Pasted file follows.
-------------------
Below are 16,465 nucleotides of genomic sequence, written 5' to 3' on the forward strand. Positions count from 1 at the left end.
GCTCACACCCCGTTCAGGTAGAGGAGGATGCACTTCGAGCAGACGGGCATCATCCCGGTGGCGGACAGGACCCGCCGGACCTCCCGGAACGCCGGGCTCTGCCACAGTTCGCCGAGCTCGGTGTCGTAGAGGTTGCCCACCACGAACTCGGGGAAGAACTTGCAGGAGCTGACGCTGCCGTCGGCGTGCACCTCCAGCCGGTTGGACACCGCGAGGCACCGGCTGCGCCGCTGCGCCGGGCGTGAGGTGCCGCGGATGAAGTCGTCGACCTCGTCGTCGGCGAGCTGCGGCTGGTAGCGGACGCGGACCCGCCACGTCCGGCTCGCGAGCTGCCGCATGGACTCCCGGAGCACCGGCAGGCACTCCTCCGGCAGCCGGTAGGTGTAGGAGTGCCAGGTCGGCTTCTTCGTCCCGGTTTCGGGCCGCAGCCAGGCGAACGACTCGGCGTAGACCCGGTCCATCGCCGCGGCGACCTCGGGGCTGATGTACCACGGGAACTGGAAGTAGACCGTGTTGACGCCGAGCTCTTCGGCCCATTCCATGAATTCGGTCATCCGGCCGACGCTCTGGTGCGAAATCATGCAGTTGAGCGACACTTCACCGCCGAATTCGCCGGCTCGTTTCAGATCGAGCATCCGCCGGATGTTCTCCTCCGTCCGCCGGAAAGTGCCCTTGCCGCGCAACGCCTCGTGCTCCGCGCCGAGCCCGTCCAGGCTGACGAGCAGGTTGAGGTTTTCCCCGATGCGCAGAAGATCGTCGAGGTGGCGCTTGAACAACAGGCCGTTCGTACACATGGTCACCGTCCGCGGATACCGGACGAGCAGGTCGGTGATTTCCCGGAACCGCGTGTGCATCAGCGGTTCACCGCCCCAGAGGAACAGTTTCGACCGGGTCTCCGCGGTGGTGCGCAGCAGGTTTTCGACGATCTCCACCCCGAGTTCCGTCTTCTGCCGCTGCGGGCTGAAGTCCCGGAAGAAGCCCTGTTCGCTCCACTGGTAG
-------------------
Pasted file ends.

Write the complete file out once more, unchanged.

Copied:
Below are 16,465 nucleotides of genomic sequence, written 5' to 3' on the forward strand. Positions count from 1 at the left end.
GCTCACACCCCGTTCAGGTAGAGGAGGATGCACTTCGAGCAGACGGGCATCATCCCGGTGGCGGACAGGACCCGCCGGACCTCCCGGAACGCCGGGCTCTGCCACAGTTCGCCGAGCTCGGTGTCGTAGAGGTTGCCCACCACGAACTCGGGGAAGAACTTGCAGGAGCTGACGCTGCCGTCGGCGTGCACCTCCAGCCGGTTGGACACCGCGAGGCACCGGCTGCGCCGCTGCGCCGGGCGTGAGGTGCCGCGGATGAAGTCGTCGACCTCGTCGTCGGCGAGCTGCGGCTGGTAGCGGACGCGGACCCGCCACGTCCGGCTCGCGAGCTGCCGCATGGACTCCCGGAGCACCGGCAGGCACTCCTCCGGCAGCCGGTAGGTGTAGGAGTGCCAGGTCGGCTTCTTCGTCCCGGTTTCGGGCCGCAGCCAGGCGAACGACTCGGCGTAGACCCGGTCCATCGCCGCGGCGACCTCGGGGCTGATGTACCACGGGAACTGGAAGTAGACCGTGTTGACGCCGAGCTCTTCGGCCCATTCCATGAATTCGGTCATCCGGCCGACGCTCTGGTGCGAAATCATGCAGTTGAGCGACACTTCACCGCCGAATTCGCCGGCTCGTTTCAGATCGAGCATCCGCCGGATGTTCTCCTCCGTCCGCCGGAAAGTGCCCTTGCCGCGCAACGCCTCGTGCTCCGCGCCGAGCCCGTCCAGGCTGACGAGCAGGTTGAGGTTTTCCCCGATGCGCAGAAGATCGTCGAGGTGGCGCTTGAACAACAGGCCGTTCGTACACATGGTCACCGTCCGCGGATACCGGACGAGCAGGTCGGTGATTTCCCGGAACCGCGTGTGCATCAGCGGTTCACCGCCCCAGAGGAACAGTTTCGACCGGGTCTCCGCGGTGGTGCGCAGCAGGTTTTCGACGATCTCCACCCCGAGTTCCGTCTTCTGCCGCTGCGGGCTGAAGTCCCGGAAGAAGCCCTGTTCGCTCCACTGGTAG